The marvels that would usually be described as supernatural and are relegated to the natural realm (albeit an esoteric part of it) are also subjugated by what Bulwer-Lytton understood to be truly supernatural. In a Blackwood’s article from 1862, he stated that by “supernatural” he meant “not that which is against Nature but, that which is above Nature” (“On the Moral Effect of Writers” 164). For Bulwer-Lytton, the truly supernatural was inexplicable because it was associated with God, and this [page 124] is a key part of the spiritual revelation that Fenwick undergoes at the end of A Strange Story: “[T]he wonders of God? These belong to the Infinite and these, O Immortal! will but develop new wonder on wonder, though thy sight be a spirit’s, and thy leisure to track and solve an eternity” (435). Faced with a new understanding of “the wonders of God,” Fenwick comes to realize that the “weird riddle” about the existence of supernatural phenomena that has concerned him throughout the novel is “trivial” when compared to the “clear recognition of Soul and Hereafter” (434). Having filled his fictional world with extraordinary phenomena, Bulwer-Lytton then asserts that they are nothing compared to a belief in Man’s immortal soul.
As Bulwer-Lytton explains in his Preface, Fenwick represents the “Intellect, obstinately separating all its inquiries from the belief in the spiritual essence and destiny of man” and ends the novel having learnt to embrace such a belief (8). Contrastingly, Lilian is “the pure-thoughted visionary, seeking overmuch on this earth to separate soul from mind” (8). Lilian is a powerful clairvoyant and “intuitive genius” (300) who experiences trances “in which the soul entirely supersedes the mere action of the mind” (145); she is subject to visions, prescience, and spirit visitations, and can astrally project herself, doing so to prevent Fenwick from performing a dangerous ritual at one point (265). Lilian “never seems at home on earth” (60), and her visions provide a psychic escape from the everyday world, much as mediumship could offer Victorian women a diversion from restrictive and unstimulating daily lives (Oppenheim 10).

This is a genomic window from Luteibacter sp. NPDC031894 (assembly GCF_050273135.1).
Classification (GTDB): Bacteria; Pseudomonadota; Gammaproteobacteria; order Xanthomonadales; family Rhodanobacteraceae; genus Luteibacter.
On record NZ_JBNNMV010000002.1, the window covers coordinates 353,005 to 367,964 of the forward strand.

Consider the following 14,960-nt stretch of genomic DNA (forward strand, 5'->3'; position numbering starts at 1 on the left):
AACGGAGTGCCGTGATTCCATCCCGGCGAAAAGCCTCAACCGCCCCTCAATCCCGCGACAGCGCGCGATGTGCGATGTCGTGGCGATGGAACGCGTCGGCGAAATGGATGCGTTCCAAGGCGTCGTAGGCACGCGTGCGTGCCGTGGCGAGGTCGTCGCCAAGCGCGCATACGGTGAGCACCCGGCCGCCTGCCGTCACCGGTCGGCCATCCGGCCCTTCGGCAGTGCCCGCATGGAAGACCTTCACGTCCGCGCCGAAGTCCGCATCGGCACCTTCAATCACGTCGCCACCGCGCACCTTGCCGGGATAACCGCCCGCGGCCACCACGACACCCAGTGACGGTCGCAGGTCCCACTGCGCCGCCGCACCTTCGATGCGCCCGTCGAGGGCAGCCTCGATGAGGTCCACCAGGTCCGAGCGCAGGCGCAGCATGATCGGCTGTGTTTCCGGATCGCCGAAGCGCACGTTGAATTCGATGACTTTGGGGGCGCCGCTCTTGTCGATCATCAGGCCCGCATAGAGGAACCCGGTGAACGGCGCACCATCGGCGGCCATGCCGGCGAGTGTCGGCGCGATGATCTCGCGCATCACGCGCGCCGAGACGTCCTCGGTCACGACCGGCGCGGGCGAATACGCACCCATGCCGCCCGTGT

However, Lilian’s clairvoyance is not portrayed as something of which to approve; her visionary experiences mean that she will never “be contented with a prosaic earthly lot” (60). Moreover, her strengths are negated by her weaknesses; she is mesmerized and exploited by Margrave in his search for immortality and, tellingly, she is at her most visionary after suffering a breakdown.10 Lilian is an important addendum to Bulwer-Lytton’s message about the existence of the soul; while Fenwick learns that the soul is “distinct from mind and body” and is Man’s link to heaven, Lilian must come to accept that humans belong to the mortal world and that there must be a balance between “soul” and “mind” (17). This balance is symbolized by Lilian’s marriage to Fenwick, and also by her realization that she has been letting her “soul … indulge in its own presumptuous desire” by wandering “forth from the trammels of mortal duties” and her admission that she failed to “perceive the truth that earth is a part of the same universe as heaven!” (401).